Facebook to shut down and delete its face-recognition system

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Facebook to shut down and delete its face-recognition system

Facebook is ending its facial recognition system this month and plans to delete face scans of the more than 1 billion users it collected in the past decade, the company – attributing the shift to growing societal concerns – announced Tuesday.

The decision eliminates a feature that created templates of user’s faces and compared them to other photos and videos posted on the platform. The collected data allowed Facebook to notify users when they appeared in someone else’s photo or video and prompted users to “tag” friends and family that the artificial intelligence recognized in the content.

“There are many concerns about the place of facial recognition technology in society, and regulators are still in the process of providing a clear set of rules governing its use,” Jerome Presenti, vice president of artificial intelligence at Meta, Facebook’s newly named parent company, said in a blog post. “Amid this ongoing uncertainty, we believe that limiting the use of facial recognition to a narrow set of use cases is appropriate.”

While the new change means Meta’s technology will no longer automatically recognize if a user’s face appears in a photo or video posted on the platform, Facebook will still use the system in a limited capacity. Users will be able to gain access to locked accounts or verifying their identify for financial products.

“These are places where facial recognition is both broadly valuable to people and socially acceptable, when deployed with care,” Presenti said. The company will move “narrower forms of personal authentication” in the future, he added. 

But there are “difficult tradeoffs,” Presenti said, and the changes could negatively impact the visually impaired community.

“The ability to tell a blind or visually impaired user that the person in a photo on their News Feed is their high school friend, or former colleague, is a valuable feature that makes our platforms more accessible,” Presenti said, “but it also depends on an underlying technology that attempts to evaluate the faces in a photo to match them with those kept in a database of people who opted-in.”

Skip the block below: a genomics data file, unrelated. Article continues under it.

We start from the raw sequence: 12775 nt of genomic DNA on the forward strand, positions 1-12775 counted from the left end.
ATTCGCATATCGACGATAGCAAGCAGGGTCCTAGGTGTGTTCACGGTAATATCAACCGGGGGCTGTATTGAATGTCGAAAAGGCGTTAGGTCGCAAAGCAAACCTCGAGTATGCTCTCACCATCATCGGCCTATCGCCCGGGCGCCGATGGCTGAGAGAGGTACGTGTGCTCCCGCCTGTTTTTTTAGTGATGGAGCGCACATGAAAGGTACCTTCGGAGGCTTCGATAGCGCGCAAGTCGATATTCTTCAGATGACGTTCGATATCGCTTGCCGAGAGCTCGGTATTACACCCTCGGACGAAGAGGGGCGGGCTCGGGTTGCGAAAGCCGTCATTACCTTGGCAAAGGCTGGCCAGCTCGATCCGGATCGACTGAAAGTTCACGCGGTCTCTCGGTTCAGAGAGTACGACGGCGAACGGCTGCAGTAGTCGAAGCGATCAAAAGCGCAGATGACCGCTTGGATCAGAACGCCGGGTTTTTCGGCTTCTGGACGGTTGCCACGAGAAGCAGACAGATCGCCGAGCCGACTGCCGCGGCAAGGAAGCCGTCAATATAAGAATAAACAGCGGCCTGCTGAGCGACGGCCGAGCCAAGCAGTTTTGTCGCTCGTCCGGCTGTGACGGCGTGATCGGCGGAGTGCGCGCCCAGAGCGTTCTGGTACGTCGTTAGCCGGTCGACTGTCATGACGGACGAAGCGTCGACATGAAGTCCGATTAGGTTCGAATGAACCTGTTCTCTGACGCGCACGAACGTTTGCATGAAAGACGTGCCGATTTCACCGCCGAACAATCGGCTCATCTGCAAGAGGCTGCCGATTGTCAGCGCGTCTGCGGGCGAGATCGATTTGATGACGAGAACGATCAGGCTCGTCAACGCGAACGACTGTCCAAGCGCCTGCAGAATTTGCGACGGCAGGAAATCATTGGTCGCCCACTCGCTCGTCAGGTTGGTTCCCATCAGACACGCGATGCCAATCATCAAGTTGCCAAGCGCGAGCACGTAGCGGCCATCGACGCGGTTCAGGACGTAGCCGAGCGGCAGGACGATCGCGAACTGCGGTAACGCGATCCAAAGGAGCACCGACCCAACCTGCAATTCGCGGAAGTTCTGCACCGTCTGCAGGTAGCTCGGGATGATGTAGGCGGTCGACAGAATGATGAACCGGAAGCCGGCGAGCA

Automatic Alt Text, or AAT, is a technology that Facebook uses to create image descriptions for visually impaired and blind users. The company said it AAT currently identifies people in approximately 4% of photos. While AAT will still be able to recognize how many people are in a photo, it will no longer use facial recognition to identify each user in the photo.

Facial recognition technology has advanced in recent years but its growing use by law enforcement agencies has fueled calls for regulation from privacy experts. An August report from the Government Accountability Office found that 18 of the 24 federal agencies surveyed reported using facial recognition software and at least ten planned to expand its use by 2023.

Racial bias in the use of facial recognition technology is another concern because it can misidentify Black and Brown faces at substantially higher rates than their White counterparts. Civil rights experts have also criticized China’s use of the technology to track Uyghur Muslims in the name of preventing terrorism.

Privacy experts hailed the announcement from Facebook as a step in the right direction.

Sharon Bradford Franklin, co-director of the security and surveillance project at the Center for Democracy and Technology, said facial recognition is an area where the technology is developing quicker than the regulations guiding it. 

“Where Congress is slow to act or unable to act, it can be helpful if large, private actors take steps to self-regulate or impose controls as a gap filler,” Franklin said. “Whether this will increase momentum toward regulation is hard to say,” she added. 

Last year, Amazon, Microsoft, and IBM all announced that they would not sell their facial recognition technology to law enforcement agencies. 

The announcement from Facebook comes as the social network deals with intense public scrutiny. Last month, a former Facebook employee, Frances Haugen, leaked thousands of internal documents showing the company knew its products helped spread misinformation and divisive content.

Nathalie Maréchal, senior policy and partnerships manager at Ranking Digital Rights, an organization that promotes privacy on the internet, questioned the timing of the announcement from Facebook. 

She said the social media platform is “trying to sidestep the real and extremely important questions about its governance record and transparency record.” Earlier this year, Facebook settled a $650 million privacy lawsuit in Illinois for allegedly using the biometric data of users without their consent. 

“This is not coming out of nowhere, out of the goodness of the company’s heart,” Maréchal said. “This question of facial recognition has been a real headache for the company for a long time,” she added.

Maréchal noted that Facebook’s announcement indicated the company, which is refocusing its resources to build the Metaverse – a digital world for people to work and play – will continue to use some form of facial recognition software in the future.

“They would be able to build the same system again very rapidly,” Maréchal said. “There’s nothing to stop them from turning it back on.”